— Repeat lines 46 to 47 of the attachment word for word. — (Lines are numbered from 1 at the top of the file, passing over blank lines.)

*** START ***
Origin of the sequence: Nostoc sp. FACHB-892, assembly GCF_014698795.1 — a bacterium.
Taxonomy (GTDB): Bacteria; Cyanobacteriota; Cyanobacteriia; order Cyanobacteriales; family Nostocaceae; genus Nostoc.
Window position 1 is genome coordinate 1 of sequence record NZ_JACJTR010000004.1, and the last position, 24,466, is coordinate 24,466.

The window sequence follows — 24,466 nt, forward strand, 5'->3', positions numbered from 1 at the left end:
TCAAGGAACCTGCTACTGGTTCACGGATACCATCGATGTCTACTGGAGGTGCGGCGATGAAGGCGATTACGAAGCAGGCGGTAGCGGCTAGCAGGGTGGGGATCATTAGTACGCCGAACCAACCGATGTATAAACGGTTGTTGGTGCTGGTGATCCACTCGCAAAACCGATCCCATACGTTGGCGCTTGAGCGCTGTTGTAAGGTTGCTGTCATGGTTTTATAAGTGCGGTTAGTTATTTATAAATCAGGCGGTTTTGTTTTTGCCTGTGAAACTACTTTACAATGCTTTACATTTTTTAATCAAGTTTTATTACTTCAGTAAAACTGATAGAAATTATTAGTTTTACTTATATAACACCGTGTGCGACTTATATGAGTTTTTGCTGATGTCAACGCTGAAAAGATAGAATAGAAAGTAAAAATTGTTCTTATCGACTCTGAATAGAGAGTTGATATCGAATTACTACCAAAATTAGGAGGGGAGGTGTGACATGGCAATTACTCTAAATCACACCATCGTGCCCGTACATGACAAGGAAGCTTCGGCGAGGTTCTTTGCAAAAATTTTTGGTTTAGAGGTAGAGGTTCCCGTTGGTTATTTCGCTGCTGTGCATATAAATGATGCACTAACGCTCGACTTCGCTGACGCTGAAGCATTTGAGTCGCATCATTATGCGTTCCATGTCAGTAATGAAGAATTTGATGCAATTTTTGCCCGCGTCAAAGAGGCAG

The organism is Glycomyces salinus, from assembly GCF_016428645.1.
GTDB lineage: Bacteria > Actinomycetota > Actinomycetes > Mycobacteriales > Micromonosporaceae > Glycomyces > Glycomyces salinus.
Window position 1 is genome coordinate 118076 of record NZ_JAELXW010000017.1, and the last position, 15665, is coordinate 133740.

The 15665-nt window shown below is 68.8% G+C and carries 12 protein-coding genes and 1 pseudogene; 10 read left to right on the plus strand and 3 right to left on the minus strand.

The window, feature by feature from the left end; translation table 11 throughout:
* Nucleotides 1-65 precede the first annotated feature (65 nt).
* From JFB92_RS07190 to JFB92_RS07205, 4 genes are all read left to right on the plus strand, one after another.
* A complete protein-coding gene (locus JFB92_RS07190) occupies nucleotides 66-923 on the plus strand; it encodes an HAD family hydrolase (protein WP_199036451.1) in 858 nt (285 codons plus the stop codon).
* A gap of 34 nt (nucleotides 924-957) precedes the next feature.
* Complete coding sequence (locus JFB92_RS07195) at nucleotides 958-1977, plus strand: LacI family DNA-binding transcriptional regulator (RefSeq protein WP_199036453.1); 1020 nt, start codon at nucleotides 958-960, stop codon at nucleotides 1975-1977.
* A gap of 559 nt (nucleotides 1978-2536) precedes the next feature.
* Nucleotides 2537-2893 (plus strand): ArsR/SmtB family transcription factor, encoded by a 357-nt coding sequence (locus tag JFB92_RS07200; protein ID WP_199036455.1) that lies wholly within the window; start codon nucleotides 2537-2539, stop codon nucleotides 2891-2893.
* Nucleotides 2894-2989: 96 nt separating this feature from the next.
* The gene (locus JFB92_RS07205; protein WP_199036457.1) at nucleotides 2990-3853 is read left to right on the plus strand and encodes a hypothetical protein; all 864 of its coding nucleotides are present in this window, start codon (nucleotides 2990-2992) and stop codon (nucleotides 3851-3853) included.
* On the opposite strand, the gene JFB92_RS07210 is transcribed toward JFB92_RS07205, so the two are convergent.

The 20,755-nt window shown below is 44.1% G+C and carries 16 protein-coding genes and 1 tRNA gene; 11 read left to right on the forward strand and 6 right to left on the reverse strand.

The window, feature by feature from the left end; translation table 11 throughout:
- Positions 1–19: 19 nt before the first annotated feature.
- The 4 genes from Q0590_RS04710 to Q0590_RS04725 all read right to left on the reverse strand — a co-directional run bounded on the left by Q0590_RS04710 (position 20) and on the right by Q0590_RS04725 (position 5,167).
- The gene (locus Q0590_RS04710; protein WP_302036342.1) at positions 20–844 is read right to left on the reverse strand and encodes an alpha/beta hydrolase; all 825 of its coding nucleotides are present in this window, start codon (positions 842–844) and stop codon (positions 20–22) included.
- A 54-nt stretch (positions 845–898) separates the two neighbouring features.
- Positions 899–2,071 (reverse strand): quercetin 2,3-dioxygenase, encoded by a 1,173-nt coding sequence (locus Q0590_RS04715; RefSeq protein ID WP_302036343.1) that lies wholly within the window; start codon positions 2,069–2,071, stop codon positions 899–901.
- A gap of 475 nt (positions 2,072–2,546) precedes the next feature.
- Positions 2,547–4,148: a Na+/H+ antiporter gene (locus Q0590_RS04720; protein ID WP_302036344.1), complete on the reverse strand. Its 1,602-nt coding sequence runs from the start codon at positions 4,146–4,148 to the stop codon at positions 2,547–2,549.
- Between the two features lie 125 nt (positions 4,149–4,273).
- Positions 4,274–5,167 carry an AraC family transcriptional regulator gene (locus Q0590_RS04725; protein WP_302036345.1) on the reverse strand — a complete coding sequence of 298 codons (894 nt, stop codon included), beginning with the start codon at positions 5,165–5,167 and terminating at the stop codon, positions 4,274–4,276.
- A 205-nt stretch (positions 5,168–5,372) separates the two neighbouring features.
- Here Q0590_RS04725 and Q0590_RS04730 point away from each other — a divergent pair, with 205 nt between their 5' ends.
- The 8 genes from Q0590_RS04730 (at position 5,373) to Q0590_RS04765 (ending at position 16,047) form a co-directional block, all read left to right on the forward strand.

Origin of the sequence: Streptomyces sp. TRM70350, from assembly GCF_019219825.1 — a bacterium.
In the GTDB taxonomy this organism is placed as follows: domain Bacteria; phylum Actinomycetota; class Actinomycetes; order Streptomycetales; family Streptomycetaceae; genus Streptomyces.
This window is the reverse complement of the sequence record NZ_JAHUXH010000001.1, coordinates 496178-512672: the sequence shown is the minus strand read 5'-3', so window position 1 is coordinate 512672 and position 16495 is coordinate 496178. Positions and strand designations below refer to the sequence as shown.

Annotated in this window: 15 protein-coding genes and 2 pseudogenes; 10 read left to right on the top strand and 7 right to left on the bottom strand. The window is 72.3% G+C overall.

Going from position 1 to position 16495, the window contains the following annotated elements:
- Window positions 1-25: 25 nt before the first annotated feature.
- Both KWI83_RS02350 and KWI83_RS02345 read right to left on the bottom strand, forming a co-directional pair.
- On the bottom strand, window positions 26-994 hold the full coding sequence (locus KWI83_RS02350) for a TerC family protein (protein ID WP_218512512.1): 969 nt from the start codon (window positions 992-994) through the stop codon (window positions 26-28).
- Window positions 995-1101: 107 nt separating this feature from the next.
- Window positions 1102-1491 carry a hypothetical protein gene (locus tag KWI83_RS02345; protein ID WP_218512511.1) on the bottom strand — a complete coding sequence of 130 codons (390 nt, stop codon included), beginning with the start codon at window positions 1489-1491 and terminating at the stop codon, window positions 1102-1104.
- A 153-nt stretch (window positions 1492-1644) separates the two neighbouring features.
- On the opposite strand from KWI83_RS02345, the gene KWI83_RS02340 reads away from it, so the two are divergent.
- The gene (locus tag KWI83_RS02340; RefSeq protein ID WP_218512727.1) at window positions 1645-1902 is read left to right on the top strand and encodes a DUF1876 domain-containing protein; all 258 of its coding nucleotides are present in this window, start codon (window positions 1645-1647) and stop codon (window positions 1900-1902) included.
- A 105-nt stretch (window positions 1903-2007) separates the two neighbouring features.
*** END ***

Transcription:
- On the opposite strand from KWI83_RS02345, the gene KWI83_RS02340 reads away from it, so the two are divergent.
- The gene (locus tag KWI83_RS02340; RefSeq protein ID WP_218512727.1) at window positions 1645-1902 is read left to right on the top strand and encodes a DUF1876 domain-containing protein; all 258 of its coding nucleotides are present in this window, start codon (window positions 1645-1647) and stop codon (window positions 1900-1902) included.